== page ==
MY ONE YEAR AT THINK TANK TRAINING CENTRE
I had a very tough time at the beginning. I went to the school with no prior experience in 3D, and things were even harder when English isn't my native language. I couldn't understand the lectures most of the time. I had no idea what is shading, materials, sub-D, UVs, linear/non-linear workflow, etc. Therefore, I had to spend a lot of time to study on my own. In the first semester, I tried to learn everything: modeling, texturing, rendering, compositing, 2D/3D animation, life drawing. The whole point was to learn the basics and how to use all the applications.
In the second semester, I skipped 90% of the classes because I already knew exactly what I wanted to be. I only attended the classes that related to character creation. I spent at least 14 hours a day at home, to study on my own by watching tutorials and practicing sculpting. The advantage of this method is that my sculpting skill was improved a lot by practicing everyday but I missed the opportunity to meet new people in the school. Networking is important for career path but I think my actual art skill is still the most important at that time. This is just my own way of learning, I don't think it is suitable for everyone so I don't recommend it. Here are some Zbrush sculpts that I made in free time.
In the third semester, I started my mentorship with Pierre Bourgeot, the lead character artist at United Front Games. I think the best thing about Think Tank is their mentorship program. In your final term you have a chance to work directly with an industry veteran who will help you to get your demo reel where it needs to be. My mentor came to check my process every week and I wanted to impress him, I never wanted to disappoint him. I had to work like 18 hours a day, no kidding at all. When I was doing my first character "Space Worker", I didn't know how to use Maya because I was taught Softimage. Then later, I had to switch to Maya because Autodesk decided to discontinue Softimage.
Advice for new students: Don't expect your mentor always to be an expert in everything, or do homework for you. Be prepared to learn on your own, to be directed, and learn to accept criticism and suggestions for improvements. However, your mentor is not always right. If you disagree with something, say it. A good mentor will listen to your opinion, help you think through possible solutions, and giving you their experienced perspective in the process. For example, when we were discussing about the concepts for my second and third characters. Pierre told me to avoid doing female characters and characters with fur. He was not wrong, female characters and fur are extremely difficult to make them look good. Especially female characters, I have done a lot of female characters so far but I still haven't really satisfied with any of them yet. I'm kind of a person who is passionate in pushing myself to achieve my goals, I don't mind learning new skills and dedicating time to improve my abilities. Therefore, I told my mentor that I want to do them and he listened to me. Later those characters won me a worldwide competition.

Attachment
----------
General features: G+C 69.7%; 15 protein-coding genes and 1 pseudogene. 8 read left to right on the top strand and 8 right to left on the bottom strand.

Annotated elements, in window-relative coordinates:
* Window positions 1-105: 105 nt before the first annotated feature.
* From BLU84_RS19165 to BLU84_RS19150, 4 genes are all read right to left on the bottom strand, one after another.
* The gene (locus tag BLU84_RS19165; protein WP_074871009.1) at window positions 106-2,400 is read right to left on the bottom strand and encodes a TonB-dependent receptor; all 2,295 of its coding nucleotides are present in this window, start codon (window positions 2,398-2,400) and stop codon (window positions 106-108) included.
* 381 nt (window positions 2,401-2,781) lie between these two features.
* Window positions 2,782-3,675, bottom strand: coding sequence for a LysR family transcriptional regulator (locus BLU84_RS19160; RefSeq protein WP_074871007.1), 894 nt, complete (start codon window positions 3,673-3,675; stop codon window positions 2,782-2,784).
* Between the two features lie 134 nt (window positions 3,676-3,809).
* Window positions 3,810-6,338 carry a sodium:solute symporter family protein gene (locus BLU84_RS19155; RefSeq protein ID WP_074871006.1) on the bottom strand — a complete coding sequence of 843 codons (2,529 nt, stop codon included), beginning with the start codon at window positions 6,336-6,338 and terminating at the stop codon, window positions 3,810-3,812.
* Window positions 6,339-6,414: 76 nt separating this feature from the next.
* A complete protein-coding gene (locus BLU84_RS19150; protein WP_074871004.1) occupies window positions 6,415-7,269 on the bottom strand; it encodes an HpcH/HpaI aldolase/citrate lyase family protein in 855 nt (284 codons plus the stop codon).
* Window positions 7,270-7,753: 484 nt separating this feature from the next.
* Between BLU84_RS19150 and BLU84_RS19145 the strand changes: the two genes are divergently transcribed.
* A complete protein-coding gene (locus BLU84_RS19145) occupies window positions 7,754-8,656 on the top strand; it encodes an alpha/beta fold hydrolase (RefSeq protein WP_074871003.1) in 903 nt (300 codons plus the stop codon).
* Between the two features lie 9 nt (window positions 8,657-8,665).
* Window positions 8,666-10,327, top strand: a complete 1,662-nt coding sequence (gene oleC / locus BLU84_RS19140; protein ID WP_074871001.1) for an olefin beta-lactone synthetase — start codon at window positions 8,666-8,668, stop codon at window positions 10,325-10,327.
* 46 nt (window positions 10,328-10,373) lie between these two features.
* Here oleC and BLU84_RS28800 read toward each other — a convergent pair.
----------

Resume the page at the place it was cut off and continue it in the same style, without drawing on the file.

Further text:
WINNING THE ROOKIES 2016
When I was still a student at Think Tank, I planned to enter a competition upon graduation, so I did some research and found The Rookies (also known as CG Student Awards). The Rookies is an annual event which showcases and rewards excellence in CG. It's the most prestigious and well known competition for students and recent graduates. Wanting to enter a highly competitive industry, I knew that bagging a Rookies award would add a lot of weight to my profile. The competition really motivated me to create better work, and overall it was a great experience.